EVERYTHING ABOUT WIKIPEDIA, PART 5: CONTENT
At this point, if you’ve been following our Wikipedia series you’ve got a pretty good grip on the rules: You know how to determine a topic’s Wiki-appropriateness. You also know how to find good, third-party sources, and you understand how to keep things neutral.
So, now what?
Now, we talk about content.
Wikipedia is funny: You could practically write a book about all of the rules governing sources, notability, and neutrality. But when it comes to article length, there’s not much to go on. There are a few general guidelines, but there’s very little in the way of hard-and-fast rules.
Here’s how Wikipedia sums up its guidelines on article size:
See? Not super-helpful, or super-specific. On one hand, this lack of rules is good – you have the freedom to make your article as long as it needs to be. On the other hand, though, this freedom can be a little daunting: How do you know what to include? How do you know what to leave out? How big is “too big”, exactly? How small is “too small”?
What to Put In, What to Leave Out – and How to Format It
There’s no single answer or magic formula that can help you figure out exactly how long your Wiki article should be – but you can use some of the following guidelines to help you decide what information to include, and how to organize it.
Start with a helpful lead section.
A “lead” is an introduction or overview that should summarize the contents of the article. A lead can be anywhere from a sentence or two to a few paragraphs in length, depending on the topic and the length of the article.
When we read this, we get all the important information: We know what Firefly is, we know who wrote it, and we know what kind of TV show it was. You can read on to get more in-depth about the episodes, cast, critical responses, and so on. But if you didn’t read any farther than the lead, you’d walk away with at least a basic knowledge of the topic.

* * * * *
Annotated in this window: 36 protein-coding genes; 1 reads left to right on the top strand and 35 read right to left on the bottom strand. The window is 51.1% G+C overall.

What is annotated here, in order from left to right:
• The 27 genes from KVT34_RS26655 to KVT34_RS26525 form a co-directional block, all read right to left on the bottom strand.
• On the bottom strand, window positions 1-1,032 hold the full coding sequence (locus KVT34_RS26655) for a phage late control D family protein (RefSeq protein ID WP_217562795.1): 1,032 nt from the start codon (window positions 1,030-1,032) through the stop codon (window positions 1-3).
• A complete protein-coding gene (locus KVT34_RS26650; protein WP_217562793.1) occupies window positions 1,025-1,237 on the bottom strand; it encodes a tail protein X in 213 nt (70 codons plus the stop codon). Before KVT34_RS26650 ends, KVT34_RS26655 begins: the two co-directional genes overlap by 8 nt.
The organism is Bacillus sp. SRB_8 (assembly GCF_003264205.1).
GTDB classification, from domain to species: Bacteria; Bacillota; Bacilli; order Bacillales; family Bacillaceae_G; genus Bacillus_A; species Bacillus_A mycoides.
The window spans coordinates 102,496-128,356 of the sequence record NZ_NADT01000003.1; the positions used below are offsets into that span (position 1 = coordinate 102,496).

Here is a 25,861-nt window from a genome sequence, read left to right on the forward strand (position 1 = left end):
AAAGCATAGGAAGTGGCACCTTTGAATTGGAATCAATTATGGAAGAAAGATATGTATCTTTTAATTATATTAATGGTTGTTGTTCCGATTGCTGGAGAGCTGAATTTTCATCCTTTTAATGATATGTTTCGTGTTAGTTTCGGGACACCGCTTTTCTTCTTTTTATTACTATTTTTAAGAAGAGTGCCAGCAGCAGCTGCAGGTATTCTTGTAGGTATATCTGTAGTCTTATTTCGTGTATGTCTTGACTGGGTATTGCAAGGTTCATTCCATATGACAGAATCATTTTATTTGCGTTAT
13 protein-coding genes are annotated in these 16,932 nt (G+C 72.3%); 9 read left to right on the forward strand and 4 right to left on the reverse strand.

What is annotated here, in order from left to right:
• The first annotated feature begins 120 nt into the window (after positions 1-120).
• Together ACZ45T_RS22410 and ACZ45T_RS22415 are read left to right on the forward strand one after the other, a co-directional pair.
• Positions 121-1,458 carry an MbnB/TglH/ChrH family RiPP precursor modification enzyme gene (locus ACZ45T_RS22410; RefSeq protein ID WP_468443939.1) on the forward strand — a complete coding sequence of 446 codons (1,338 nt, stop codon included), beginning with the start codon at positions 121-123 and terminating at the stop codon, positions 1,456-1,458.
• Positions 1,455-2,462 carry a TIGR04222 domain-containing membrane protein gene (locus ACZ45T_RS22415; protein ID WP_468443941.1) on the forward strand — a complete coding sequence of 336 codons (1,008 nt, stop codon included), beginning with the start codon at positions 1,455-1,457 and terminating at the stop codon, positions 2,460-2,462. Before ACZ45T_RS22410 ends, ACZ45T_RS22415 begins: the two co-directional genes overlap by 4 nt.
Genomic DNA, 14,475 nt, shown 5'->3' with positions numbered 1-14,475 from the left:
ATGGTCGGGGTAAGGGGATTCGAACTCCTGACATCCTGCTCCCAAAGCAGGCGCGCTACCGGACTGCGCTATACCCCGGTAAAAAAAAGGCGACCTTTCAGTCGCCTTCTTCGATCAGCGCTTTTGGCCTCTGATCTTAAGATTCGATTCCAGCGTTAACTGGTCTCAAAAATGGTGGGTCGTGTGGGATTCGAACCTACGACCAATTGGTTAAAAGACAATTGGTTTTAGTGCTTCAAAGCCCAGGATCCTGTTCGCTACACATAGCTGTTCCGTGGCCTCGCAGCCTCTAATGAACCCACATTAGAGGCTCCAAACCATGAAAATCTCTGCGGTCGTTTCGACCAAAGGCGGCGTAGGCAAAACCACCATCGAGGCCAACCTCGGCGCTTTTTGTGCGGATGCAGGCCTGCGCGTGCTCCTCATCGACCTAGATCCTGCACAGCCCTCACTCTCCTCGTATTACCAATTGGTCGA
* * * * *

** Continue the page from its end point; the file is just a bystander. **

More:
Include important, relevant details.
Remember that Wikipedia is an encyclopedia. Although the online format allows for longer articles than you’d find in a traditional, printed volume, it’s best to stick to notable details that are appropriate for a general-interest audience.
Still not sure about what to include or what to leave out? Check out a few Wiki articles on similar topics, people, or companies. It’s always helpful to look at examples before getting started.
Use the search field in the top right of the page, or check out the list of Wiki categories:
Use sections and headers to group information.
Putting information into sections is a good way to keep your Wiki article from feeling too long. Plus, because most people will be reading your Wiki article on a screen, headers and sections will make your article easy to scan.
Use bullets and/or tables when appropriate.
Although Wikipedia articles should be primarily written in prose, a bulleted list or two within an article can make lengthy lists easier to read and understand. When you’ve got a long list of information – such as a list of awards won, positions held, published works, etc. – you can avoid the “wall-of-text” look by using bullet points.
You can also use tables to organize more complex lists of information. On the “Firefly” page, you can view a table that lists the details of all 14 episodes:
Most importantly, use good judgment.
There really is no set length when it comes to Wikipedia articles. The best way to ensure that your article isn’t “too short” or “too long” is to use common sense and good judgment. In other words, your article should be as long as it needs to be to get the point across.
Don’t worry about length. Don’t worry that your article about Company XYZ isn’t as long as the article about Company ABC. The best Wikipedia articles contain useful, neutral information.
That’s it for now. Still have questions? Stay tuned for our final blog of the series where we’ll wrap things up and answer some common Wiki-related questions.